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Full text of "The overlapping of attainments in certain sixth, seventh, and eighth grades"

LIBRARY 

Walter E. Fernald 
State School 



This 



P ' 




Waverley, Massachusetts 

no. 30*-* < 



THE OVERLAPPING OF ATTAINMENTS IN 

CERTAIN SIXTH, SEVENTH, AND 

EIGHTH GRADES 



BY 



PAUL J. KRUSE, Ph.D. 



TEACHERS COLLEGE, COLUMBIA UNIVERSITY 
CONTRIBUTIONS TO EDUCATION, No. 92 




QTeacfjer* Cdfege, Columbia {Hntoeraitp 

NE\V^\(£RK CITY 
1 9 ijJj*^**r*«**»o 



Copyright, 1918 
By Paul J. Kruse 



THE HERSHEY PRESS. HERSHEY. PA. 



ACKNOWLEDGMENTS 

It is only through the co-operation of those interested in the 
promotion of the science of education that studies of this nature 
are possible. I am glad to acknowledge my indebtedness and 
record my thanks to those teachers in the Seattle Public Schools 
whose intelligent co-operation made the giving of the tests far 
less difficult than it would otherwise have been. To the genuine 
professional interest and ever courteous help of Supt. F. E. Wil- 
lard and Principals A. S. Gist, W. H. Ellert, R. W. Moore and 
Charles W. Metsker I owe much. I am unable to express even a 
small part of my great obligation and deep gratitude to Professor 
E. L. Thorndike for his helpful advice and encouragement through- 
out this investigation, and for his generous giving of valuable 
time and help on other occasions. Without the encouraging 
assistance given by my wife through the months of testing, scor- 
ing, and calculating, the completion of the study at this time 
would have been impossible. p. J. K. 



Lyyx i </ 



THE OVERLAPPING OF ATTAINMENTS IN CERTAIN 
SIXTH, SEVENTH, AND EIGHTH GRADES 



INTRODUCTION 

1. Evidences of Overlapping 

One of the most important findings resulting from the measure- 
ment of the achievements of pupils by means of standard tests is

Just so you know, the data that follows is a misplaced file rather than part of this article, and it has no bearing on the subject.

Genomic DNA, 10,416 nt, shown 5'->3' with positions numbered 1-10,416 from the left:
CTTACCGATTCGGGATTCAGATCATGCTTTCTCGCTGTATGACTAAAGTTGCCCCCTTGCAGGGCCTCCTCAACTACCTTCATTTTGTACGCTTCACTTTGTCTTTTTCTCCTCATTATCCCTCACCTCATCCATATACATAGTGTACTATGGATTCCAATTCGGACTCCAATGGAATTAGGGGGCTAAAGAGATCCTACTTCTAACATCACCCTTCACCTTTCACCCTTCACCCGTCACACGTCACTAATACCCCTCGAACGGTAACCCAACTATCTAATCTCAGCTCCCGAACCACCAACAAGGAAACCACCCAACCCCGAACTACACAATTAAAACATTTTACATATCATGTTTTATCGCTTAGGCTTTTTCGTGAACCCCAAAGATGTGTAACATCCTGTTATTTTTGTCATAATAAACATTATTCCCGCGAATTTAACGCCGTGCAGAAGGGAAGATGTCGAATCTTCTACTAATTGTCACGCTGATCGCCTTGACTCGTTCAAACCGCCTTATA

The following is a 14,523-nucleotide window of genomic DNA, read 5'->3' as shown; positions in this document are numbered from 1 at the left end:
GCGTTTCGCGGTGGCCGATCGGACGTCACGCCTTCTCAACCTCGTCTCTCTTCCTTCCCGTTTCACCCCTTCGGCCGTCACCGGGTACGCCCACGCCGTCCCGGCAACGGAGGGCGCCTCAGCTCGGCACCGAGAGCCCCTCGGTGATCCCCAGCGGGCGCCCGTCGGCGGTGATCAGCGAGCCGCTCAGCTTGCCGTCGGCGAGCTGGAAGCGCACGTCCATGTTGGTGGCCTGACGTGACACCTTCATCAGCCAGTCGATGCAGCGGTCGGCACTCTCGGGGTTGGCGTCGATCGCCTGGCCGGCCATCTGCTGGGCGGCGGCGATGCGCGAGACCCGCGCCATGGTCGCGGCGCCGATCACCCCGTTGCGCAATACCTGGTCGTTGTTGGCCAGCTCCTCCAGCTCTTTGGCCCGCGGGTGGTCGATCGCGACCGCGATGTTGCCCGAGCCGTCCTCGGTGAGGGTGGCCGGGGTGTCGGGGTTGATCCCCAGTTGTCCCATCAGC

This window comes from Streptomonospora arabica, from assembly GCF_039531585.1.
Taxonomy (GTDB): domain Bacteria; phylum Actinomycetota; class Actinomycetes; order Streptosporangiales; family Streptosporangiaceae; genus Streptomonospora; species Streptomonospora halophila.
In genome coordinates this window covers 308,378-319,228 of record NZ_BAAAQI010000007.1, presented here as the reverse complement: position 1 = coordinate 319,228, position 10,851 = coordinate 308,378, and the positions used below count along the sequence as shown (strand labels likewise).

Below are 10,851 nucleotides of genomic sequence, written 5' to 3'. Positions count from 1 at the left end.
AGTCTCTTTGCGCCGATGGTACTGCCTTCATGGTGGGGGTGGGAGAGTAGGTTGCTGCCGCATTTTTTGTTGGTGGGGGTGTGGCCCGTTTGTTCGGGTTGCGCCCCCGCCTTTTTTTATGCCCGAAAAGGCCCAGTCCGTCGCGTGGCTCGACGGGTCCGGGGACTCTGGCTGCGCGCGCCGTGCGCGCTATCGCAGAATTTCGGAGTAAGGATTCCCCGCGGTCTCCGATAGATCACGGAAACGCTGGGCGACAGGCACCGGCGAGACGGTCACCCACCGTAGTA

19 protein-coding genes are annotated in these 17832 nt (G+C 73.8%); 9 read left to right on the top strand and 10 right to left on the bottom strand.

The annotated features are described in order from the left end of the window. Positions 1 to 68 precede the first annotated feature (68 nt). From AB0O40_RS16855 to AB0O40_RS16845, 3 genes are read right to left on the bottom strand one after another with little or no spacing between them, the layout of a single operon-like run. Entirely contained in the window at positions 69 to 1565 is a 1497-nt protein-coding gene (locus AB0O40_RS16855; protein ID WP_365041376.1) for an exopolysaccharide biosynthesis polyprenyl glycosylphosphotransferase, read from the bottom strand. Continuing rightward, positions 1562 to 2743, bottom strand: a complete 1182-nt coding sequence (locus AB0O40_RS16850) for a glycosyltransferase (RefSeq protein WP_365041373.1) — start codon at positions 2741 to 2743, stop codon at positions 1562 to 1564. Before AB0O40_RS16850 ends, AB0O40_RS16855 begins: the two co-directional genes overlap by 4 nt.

the great variability in a given grade. This brings in question 
our whole system of grading, which proceeds upon the assump- 
tion that we have in a given grade pupils differing markedly in 
ability to do the work of the school from those in the grades 
above and below. There is a tacit understanding that the pres- 
ence of a pupil in the seventh grade, for example, means that his 
ability is greater than that representative of the sixth grade and 
less than that of the eighth grade. The results of much of the 
testing taken at face value seem to challenge very seriously the 
validity of these assumptions. 

Some of the findings of the Butte Survey Commission are in- 
dicated in the following extracts. (14) 

"A very wide range of ability in each grade is revealed (in com- 
position) . . . One eighth-grade pupil wrote a composition 
rated while two pupils wrote papers rated 7 on the scale of 10. 
The eighth-grade group range rather evenly over all the steps of 
the scale from 1 to 6 ... We see that some fourth-grade 
pupils surpass the median ability of the eighth-grade pupils, 
while many eighth-grade pupils fall below the median ability of 
the fourth-grade pupils." (p. 74) "As in spelling and composi- 
tion, a very wide range of abilities in penmanship is found in each 
grade .... Some children in the second grade surpass 
the ability of the median eighth-grade pupil, while some in the 
eighth grade fall below the median second-grade pupil." (p. 81) 

5 



6 The Overlapping of Altainmenls in Certain Grades 

Dr. Daniel Starch in his "Educational Measurements" (16) 
makes repeated reference to this overlapping of grades. "There 
are pupils in the fourth grade whose attainment in reading is 
higher than that of the average eighth-grade pupil. Likewise, 
there are pupils in the fourth grade whose attainment in reading